100th Anniversary of September 6, 1923 Game between Allentown Dukes-New York Yankees: Its impact on José «Gacho» Torres

The 1923 New York Yankees (photo) were on their way to winning their first World Series with a month left in the season. It was a unique campaign that began at their brand new Yankee Stadium on April 18, 1923, with a 4-1 win over the Boston Red Sox. New York completed a four-game sweep over the Philadelphia A’s at Shibe Park, September 2-5. Waite Hoyt won the finale, 6-3, helped by Babe Ruth’s thirty-third homer off Hank Huvley, who made his only big-league appearance for the A’s. The Yankees took a train north and stopped in Allentown, 48 miles from Philadelphia. They had time off before a September 8 make-up game in Washington, D.C., 188 miles south of Allentown. So, why did the Yankees accept an invitation to play semi-pro Allentown Dukes at 3:45 p.m. on Thursday, September 6, 1923?

Allentown Welcomes the 1923 New York Yankees

Ernest C. «Duke» Landgraf, the Duke’s owner, was responsible for setting up this game, but how he managed to get the Yankees to come to Allentown for an exhibition game is unknown. «It was not uncommon at that time,» wrote Evan Burian, a local sports writer in 2013,» for major league teams to travel to smaller cities by train to play independent baseball teams on their open dates during the regular season.» History’s Headlines: The year the Yankees lost in Allentown | History’s Headlines | wfmz.com. This game was first publicized in the Morning Call, Allentown’s newspaper, with the headline «YANKEES PLAY HERE ON NEXT THURSDAY»:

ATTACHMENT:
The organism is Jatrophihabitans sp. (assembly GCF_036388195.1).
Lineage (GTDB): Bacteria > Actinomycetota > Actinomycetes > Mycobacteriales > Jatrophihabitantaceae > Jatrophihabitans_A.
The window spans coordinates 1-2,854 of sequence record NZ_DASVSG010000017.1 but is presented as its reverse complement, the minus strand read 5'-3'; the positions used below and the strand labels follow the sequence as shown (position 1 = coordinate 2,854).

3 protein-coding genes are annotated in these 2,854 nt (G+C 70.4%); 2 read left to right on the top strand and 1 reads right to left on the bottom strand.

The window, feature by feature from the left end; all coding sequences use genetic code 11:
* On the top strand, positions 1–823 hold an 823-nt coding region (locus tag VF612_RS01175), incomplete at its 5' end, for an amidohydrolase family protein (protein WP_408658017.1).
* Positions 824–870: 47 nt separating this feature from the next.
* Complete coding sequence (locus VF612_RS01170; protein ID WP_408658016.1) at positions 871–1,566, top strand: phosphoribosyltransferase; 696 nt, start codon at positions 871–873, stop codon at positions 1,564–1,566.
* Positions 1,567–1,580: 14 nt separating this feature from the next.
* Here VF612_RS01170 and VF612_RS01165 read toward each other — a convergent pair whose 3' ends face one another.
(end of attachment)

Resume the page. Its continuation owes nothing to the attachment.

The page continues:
The August 31, 1923, Morning Call proclaimed: «Next Thursday promises to be a red-letter day for the baseball fans in the Lehigh Valley, for on that occasion, Manager Miller Huggins will bring his entire first-string lineup of the New York Yankees to this city to meet the «Allentown Dukes,» the game to be called at three forty-five o’clock.»  The Yankees arrived on the Lehigh Valley Railroad’s Black Diamond; their rooms were reserved at the Hotel Traylor. Paid attendance was 4,000, double the 2,000 who saw the Yankees defeat the A’s at Shibe Park on September 5! Landgraf set ticket prices at $1.10 apiece. Thus, $4,400 in gate receipts in 1923 translates to $77,272.59 in 2023 dollars,. And $1.10 per person in 1923 equals  $19.32 in 2023.